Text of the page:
Mar 30, 2022
The United Nations sexual and reproductive health agency on Wednesday said global policymakers have utterly failed to uphold women's rights as it reported that despite the wide availability of contraception in wealthy countries, nearly half of all pregnancies around the world--121 million per year--are unintended.
"Nothing is more fundamental to bodily autonomy than the ability to decide whether or not to become pregnant," said the U.N. Population Fund (UNFPA) in its new report, titledSeeing the Unseen. "Yet for too many, the most life-altering reproductive choice is no choice at all."
A lack of sexual and reproductive healthcare and education and gender inequality are major drivers of unintended pregnancies, which are especially common in Latin America and Sub-Saharan Africa according to a separate report released last week by the World Health Organization.
"By putting the power to make this most fundamental decision squarely in the hands of women and girls, societies can ensure that motherhood is an aspiration and not an inevitability."
According to the UNFPA, 23% of women report feeling unable to reject demands for sex, while an estimated 257 million women around the world are not using safe, effective forms of birth control despite wanting to avoid pregnancy--in some cases because contraceptives that suit their circumstances are not available to them, and in others because of rampant misinformation.
The agency surveyed women from countries around the world, finding that many women in both the Global North and the Global South avoid using contraceptives due to beliefs that they cause infertility, cancer, and other health conditions.
A 44-year-old respondent in Algeria told the UNFPA that she had learned "condoms should only be used for sex outside marriage, the pill makes you sterile, the IUD causes hemorrhages."
According to the report, more than a quarter of women who don't use contraceptives say they want to avoid side effects.
"We need more research into other kinds of contraceptives, including those with fewer side effects and male contraceptives," the UNFPA said.
Harmful societal norms regarding women's control of their bodies, shaming in health services, and sexual violence--which often increases in places experiencing conflicts--also contribute to high rates of unintended pregnancy.
"I didn't have sexuality education like they have today," another woman said. "You wanted to ask, and the answer was, 'Shut up, you shouldn't ask that.'"
\u201c#DidYouKnow: Nearly half of all pregnancies are not by choice?\n\nLet @UNFPA show you why the most life-altering reproductive choice is no choice at all and start #SeeingTheUnseen crisis today: https://t.co/WA8TIf1MIg\u201d— UNFPA (@UNFPA) 1648616400
Governments around the world must establish "comprehensive sexuality education," the agency said.
"Done properly, this education can combat myths and misperceptions, and it can promote communication, consent, and respectful relationships," according to the report. "It can address gender and power and teach adolescents about confidential contraceptive care."
Natalia Kanem, executive director of UNFPA, called the report a "wakeup call" regarding an "invisible crisis."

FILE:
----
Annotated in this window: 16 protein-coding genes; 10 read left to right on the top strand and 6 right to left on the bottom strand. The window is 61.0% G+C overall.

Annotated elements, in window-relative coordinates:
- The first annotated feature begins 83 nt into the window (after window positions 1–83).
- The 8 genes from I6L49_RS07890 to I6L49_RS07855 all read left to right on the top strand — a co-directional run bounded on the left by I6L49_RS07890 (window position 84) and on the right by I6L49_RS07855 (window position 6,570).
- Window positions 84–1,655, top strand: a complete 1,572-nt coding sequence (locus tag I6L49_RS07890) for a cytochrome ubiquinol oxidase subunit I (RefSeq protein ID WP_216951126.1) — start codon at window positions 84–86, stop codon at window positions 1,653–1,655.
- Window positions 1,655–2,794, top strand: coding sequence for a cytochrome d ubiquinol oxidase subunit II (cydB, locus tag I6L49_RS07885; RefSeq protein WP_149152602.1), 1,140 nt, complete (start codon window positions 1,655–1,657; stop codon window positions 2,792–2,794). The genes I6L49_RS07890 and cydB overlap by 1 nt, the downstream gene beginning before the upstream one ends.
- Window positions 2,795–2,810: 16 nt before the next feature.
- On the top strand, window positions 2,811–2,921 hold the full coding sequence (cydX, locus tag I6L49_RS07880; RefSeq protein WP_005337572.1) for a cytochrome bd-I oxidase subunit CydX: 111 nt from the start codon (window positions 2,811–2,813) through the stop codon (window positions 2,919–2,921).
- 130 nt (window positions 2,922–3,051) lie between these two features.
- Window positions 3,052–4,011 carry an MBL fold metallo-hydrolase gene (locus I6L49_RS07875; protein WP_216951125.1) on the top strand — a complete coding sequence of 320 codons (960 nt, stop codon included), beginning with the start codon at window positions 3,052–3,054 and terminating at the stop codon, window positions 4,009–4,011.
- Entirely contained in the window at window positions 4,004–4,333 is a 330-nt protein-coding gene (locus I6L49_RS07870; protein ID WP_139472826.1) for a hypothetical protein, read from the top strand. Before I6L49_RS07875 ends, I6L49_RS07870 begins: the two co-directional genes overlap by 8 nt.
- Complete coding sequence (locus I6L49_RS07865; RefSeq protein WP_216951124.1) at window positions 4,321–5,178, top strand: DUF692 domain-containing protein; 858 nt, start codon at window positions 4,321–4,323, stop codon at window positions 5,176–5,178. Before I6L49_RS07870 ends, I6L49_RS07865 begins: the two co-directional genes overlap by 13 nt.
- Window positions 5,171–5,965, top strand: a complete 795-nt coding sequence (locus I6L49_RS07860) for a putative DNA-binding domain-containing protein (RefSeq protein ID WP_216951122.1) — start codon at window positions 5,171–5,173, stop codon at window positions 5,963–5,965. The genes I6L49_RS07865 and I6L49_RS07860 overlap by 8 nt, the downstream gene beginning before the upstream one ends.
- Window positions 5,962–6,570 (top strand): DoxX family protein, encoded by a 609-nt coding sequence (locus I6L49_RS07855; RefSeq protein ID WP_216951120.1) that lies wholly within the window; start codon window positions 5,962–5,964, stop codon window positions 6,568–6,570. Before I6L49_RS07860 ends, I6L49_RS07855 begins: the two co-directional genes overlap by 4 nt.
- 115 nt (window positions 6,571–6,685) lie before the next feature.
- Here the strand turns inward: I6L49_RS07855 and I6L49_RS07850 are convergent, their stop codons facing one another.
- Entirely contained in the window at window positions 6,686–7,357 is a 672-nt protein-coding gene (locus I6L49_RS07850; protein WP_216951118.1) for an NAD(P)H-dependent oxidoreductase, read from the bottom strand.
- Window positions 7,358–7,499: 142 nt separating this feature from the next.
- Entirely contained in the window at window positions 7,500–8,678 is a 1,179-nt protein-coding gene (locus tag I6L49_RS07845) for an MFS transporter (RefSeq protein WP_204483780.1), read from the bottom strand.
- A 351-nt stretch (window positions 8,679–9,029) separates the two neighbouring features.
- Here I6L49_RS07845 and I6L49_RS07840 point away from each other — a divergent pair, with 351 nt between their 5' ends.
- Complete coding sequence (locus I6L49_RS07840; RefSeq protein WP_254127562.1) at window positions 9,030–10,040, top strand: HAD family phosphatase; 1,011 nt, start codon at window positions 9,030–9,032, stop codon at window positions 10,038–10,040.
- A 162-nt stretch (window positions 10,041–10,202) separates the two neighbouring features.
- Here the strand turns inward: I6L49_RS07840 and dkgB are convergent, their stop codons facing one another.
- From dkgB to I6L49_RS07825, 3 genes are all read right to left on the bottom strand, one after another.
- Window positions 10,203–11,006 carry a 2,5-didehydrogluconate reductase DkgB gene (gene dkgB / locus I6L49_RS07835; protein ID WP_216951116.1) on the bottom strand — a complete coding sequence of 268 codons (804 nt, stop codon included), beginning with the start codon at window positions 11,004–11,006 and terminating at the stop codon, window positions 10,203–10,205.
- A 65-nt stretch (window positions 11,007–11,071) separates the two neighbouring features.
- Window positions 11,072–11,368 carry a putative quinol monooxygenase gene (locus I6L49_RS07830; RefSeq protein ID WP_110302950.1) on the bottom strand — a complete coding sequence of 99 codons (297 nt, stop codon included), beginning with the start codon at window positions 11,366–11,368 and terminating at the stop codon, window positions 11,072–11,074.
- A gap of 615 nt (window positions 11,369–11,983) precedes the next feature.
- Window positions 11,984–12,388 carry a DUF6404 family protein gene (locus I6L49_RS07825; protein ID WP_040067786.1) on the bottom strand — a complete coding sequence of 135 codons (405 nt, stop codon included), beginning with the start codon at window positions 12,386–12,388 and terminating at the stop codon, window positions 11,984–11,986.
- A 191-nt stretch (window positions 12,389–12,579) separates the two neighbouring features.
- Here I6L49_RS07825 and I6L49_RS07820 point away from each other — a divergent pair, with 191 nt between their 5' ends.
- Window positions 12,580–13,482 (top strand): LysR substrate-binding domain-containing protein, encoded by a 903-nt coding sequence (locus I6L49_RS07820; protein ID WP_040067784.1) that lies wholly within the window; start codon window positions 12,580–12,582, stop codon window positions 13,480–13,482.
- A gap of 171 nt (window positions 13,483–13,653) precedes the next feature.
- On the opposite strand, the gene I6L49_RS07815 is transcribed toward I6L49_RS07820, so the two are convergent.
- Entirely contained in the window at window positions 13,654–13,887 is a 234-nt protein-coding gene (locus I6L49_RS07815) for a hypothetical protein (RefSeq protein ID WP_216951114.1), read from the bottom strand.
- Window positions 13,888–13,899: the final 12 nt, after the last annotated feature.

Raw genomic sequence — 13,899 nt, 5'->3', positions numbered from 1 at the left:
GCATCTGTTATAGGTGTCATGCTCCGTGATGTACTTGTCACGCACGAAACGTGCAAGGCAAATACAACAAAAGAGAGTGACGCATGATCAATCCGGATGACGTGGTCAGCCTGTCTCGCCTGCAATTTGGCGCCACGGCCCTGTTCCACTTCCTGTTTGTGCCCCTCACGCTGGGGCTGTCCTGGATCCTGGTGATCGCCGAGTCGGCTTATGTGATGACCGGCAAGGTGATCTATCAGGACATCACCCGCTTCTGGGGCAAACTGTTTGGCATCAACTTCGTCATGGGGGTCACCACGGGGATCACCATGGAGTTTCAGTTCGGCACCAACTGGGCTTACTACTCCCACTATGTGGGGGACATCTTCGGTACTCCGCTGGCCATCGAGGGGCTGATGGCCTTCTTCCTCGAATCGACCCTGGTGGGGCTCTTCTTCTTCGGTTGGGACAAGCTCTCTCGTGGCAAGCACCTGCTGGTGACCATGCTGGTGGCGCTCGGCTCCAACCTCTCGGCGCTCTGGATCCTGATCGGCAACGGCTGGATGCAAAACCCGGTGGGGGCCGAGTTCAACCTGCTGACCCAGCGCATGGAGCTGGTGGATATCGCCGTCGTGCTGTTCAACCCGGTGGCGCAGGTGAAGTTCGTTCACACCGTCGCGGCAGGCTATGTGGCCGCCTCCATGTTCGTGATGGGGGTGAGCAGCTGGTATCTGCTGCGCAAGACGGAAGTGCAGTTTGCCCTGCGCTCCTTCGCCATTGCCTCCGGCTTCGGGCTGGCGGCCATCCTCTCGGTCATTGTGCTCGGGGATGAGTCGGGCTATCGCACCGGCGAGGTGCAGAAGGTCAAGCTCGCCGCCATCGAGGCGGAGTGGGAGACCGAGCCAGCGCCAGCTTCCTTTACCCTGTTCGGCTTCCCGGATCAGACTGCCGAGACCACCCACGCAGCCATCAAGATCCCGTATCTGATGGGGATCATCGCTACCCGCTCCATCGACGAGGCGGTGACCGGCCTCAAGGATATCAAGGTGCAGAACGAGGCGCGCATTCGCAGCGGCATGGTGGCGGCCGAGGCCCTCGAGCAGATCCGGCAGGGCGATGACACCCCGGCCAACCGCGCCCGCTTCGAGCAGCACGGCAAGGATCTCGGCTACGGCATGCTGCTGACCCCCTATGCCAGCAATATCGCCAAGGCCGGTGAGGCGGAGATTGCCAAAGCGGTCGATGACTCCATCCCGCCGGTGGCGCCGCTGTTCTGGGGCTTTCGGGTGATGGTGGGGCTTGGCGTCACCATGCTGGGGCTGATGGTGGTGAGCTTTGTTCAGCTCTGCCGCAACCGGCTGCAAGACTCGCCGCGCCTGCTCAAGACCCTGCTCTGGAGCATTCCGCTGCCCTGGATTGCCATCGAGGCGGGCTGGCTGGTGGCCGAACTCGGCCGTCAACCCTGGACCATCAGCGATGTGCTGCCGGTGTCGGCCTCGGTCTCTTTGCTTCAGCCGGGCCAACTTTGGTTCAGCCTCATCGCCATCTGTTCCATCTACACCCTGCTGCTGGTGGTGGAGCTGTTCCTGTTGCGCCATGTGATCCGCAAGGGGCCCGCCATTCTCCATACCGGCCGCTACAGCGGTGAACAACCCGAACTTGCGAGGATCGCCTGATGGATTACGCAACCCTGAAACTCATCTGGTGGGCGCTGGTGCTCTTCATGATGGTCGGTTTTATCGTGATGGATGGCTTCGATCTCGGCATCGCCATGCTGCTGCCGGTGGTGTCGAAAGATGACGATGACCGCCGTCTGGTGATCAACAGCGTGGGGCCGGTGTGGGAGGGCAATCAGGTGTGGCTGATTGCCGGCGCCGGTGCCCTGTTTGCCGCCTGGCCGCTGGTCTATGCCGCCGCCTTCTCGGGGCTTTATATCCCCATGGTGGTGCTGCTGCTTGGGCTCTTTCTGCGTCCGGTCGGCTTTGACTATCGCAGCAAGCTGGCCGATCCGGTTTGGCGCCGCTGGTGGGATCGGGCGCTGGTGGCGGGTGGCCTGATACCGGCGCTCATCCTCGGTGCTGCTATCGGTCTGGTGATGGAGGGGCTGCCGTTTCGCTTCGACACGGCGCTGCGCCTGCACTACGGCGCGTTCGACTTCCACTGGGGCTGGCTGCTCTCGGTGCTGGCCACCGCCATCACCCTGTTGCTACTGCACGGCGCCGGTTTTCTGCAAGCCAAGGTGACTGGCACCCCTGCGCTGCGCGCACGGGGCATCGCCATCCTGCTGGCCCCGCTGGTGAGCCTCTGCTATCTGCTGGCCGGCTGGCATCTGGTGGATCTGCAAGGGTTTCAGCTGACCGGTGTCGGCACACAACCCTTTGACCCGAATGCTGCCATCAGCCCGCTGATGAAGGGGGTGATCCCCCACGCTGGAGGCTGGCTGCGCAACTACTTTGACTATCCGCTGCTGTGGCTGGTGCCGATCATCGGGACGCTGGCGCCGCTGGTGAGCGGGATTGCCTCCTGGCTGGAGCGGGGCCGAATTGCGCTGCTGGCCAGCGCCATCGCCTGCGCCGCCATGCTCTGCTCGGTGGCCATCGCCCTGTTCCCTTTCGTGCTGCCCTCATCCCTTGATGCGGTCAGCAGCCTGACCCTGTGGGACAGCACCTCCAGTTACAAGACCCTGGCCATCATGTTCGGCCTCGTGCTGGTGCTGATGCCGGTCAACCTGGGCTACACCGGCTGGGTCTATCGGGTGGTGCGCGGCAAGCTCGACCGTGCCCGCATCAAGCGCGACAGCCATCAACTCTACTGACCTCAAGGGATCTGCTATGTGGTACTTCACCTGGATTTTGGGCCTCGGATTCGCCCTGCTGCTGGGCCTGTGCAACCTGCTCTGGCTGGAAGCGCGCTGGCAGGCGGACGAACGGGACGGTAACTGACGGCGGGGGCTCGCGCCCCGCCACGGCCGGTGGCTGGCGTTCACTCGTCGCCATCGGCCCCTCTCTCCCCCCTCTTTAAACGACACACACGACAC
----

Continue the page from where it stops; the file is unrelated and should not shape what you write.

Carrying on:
\u201cUnintended #pregnancy has been an invisible crisis for too long.\n\nStart #SeeingTheUnseen and join @UNFPA to call on policy makers and global leaders to expand choices for women and girls: https://t.co/WA8TIfjo6Q\u201d— UNFPA (@UNFPA) 1648643130
The "staggering number of unintended pregnancies represents a global failure to uphold women and girls' basic human rights," Kanem said in a statement.
Unintended pregnancies can have serious health and safety consequences for women in countries where they can't access safe abortion care. More than 60% of unintended pregnancies result in abortions, and around the world, "a staggering 45% of all abortions are unsafe."
High rates of unintended pregnancies can have "profound consequences for societies, women and girls, and global health," the agency said.
Women and girls around the world "see other opportunities dwindle" after being "robbed of the chance to choose whether or not to become pregnant."
Many girls are forced to leave school or their jobs, increasing the chances that their families will face poverty.
"The slide into poverty can be steep and swift, with poorer nutrition and less schooling following close behind," the UNFPA reported.
With 6% or more of the world's women experiencing an unintended pregnancy each year, the agency said, the rate "begs an uncomfortable question: Do these societies fully value the potential of women beyond their reproductive capacities?"
The report called on policymakers to:
- Prioritize bodily autonomy and ensure women and girls are empowered to prevent these pregnancies in the first place;
- Strengthen health and education systems, which have a human rights obligation to provide accurate information about reproduction and contraception and should instill in young people the ability to articulate their choices and goals and the duty to respect those of their partners;
- Ensure contraceptives are accessible, affordable, and available in a range of forms acceptable to those using them;
- Invest in research to better understand the causes and consequences of unintended pregnancy and to spearhead contraceptive technologies that allay women's anxieties over side effects and broaden the options available for men; and
- Address justice systems that too often fail to hold perpetrators of sexual violence and coercion to account, leaving survivors to bear the stigma of both unwanted sex and the consequences of a potential pregnancy.
"By putting the power to make this most fundamental decision squarely in the hands of women and girls, societies can ensure that motherhood is an aspiration and not an inevitability," concluded the UNFPA chief.
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